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Thanks for the reply. My understanding is that in order to be able to apply for naturalization based on marriage, I have to be in the US and I have to be living with my husband. The problem is that my husband will be living and working in Canada, so I cannot be both living with him there and living in the US in order to apply for naturalization. Do you think that if I rent here and come back without my husband in order to apply for naturalization, my case would be valid? Or does he have to come back and live with me here in the US during the naturalization process. Please help if you have any information. Thanks!

You are overthinking it.

If your marriage is still intact and you are living together with your husband in martial bliss, then you fulfill the requirements for the 3-year N-400. Another requirement is that you spent more time in the US than abroad, and they count all of the time since you became a resident. I simply assume that you meet that requirement as well. Thirdly . . . it's okay if you have a residence in the US and one in Canada. Your US residence can be a tent on your little plot; nobody is going to check up on it. The only document (I repeat: the only document) regarding your marriage for N-400 purposes is the tax transcripts. You don't need a lease, no joint bank account, nothing like that.

Of course, you'll have to document any absence from the US lasting 24 hours or more, so the I.O. will see that you spent a lot of time in Canada previous to submitting your N-400 application. I'm sure you can explain that in a logical manner without me having to do that for you an being shunned for it.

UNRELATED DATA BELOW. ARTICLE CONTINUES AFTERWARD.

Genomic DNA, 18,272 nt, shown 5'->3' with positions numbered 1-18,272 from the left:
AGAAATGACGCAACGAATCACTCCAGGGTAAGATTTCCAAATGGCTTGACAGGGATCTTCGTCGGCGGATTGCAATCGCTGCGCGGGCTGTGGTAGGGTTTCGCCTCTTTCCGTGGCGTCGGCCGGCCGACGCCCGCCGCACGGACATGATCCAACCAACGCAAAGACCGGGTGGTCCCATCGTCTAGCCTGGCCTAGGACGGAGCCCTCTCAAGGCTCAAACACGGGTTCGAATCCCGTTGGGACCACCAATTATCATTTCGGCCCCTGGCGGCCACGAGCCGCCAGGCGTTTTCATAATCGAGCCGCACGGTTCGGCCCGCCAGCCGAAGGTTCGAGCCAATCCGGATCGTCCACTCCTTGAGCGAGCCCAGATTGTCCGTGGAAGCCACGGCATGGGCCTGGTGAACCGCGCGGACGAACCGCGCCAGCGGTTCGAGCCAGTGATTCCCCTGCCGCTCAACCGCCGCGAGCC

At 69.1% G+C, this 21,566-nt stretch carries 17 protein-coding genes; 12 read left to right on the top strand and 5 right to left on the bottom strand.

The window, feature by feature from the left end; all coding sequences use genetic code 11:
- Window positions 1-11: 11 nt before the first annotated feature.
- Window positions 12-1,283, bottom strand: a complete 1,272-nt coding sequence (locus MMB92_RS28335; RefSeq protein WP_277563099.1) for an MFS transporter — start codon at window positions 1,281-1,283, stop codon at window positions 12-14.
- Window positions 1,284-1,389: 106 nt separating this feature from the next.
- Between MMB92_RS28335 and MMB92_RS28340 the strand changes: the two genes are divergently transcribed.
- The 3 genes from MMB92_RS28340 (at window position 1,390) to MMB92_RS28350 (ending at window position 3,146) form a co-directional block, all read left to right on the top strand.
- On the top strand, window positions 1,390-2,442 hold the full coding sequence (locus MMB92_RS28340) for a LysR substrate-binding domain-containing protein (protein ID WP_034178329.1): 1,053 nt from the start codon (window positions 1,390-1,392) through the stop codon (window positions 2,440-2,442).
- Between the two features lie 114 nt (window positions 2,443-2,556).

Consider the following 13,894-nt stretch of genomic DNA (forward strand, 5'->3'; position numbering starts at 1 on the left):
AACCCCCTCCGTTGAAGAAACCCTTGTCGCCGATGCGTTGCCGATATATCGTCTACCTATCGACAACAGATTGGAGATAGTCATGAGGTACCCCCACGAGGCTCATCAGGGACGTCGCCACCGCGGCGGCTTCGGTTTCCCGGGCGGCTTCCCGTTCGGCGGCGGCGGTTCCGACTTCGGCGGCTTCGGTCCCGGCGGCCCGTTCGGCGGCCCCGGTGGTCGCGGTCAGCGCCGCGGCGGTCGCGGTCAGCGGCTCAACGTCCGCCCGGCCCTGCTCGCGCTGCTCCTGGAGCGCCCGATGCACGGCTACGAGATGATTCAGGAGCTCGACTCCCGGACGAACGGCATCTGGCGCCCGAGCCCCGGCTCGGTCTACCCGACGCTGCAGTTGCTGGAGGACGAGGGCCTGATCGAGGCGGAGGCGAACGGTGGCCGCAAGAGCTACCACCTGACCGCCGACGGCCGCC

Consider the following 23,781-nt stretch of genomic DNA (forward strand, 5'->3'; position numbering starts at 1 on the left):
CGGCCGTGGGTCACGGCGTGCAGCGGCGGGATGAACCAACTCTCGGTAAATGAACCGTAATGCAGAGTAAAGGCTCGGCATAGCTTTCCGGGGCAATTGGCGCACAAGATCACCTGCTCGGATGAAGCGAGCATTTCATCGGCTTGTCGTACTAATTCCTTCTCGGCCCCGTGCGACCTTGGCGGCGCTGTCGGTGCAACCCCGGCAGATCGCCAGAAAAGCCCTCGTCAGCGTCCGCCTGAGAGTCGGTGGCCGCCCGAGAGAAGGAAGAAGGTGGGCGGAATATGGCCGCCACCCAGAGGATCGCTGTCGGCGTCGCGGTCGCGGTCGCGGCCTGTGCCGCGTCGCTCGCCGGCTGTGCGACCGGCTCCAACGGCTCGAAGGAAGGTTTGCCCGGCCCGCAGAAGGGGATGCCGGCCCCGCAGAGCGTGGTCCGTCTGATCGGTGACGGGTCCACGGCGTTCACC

In short, you should be able to pull this off without having to rent an apartment. Keep in mind your presence in Canada is temporary; you are still residing in the US and plan on spending more time here again very soon.


There is no room in this country for hyphenated Americanism. When I refer to hyphenated Americans, I do not refer to naturalized Americans. Some of the very best Americans I have ever known were naturalized Americans, Americans born abroad. But a hyphenated American is not an American at all . . . . The one absolutely certain way of bringing this nation to ruin, of preventing all possibility of its continuing to be a nation at all, would be to permit it to become a tangle of squabbling nationalities, an intricate knot of German-Americans, Irish-Americans, English-Americans, French-Americans, Scandinavian-Americans or Italian-Americans, each preserving its separate nationality, each at heart feeling more sympathy with Europeans of that nationality, than with the other citizens of the American Republic . . . . There is no such thing as a hyphenated American who is a good American. The only man who is a good American is the man who is an American and nothing else.

President Teddy Roosevelt on Columbus Day 1915

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Thank you again for the information. And you are right, I do tend to overthink stuff, and worry too much. I will plan on applying for naturalization next year, and hope it will work out.